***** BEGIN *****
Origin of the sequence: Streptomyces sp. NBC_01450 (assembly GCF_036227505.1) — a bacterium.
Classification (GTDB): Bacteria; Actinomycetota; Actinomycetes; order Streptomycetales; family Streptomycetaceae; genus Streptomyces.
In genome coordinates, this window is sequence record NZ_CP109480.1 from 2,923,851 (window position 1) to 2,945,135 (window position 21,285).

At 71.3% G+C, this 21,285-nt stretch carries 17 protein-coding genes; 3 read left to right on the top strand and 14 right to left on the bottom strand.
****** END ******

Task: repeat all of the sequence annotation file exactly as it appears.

Origin of the sequence: Streptomyces sp. NBC_01450 (assembly GCF_036227505.1) — a bacterium.
Classification (GTDB): Bacteria; Actinomycetota; Actinomycetes; order Streptomycetales; family Streptomycetaceae; genus Streptomyces.
In genome coordinates, this window is sequence record NZ_CP109480.1 from 2,923,851 (window position 1) to 2,945,135 (window position 21,285).

At 71.3% G+C, this 21,285-nt stretch carries 17 protein-coding genes; 3 read left to right on the top strand and 14 right to left on the bottom strand.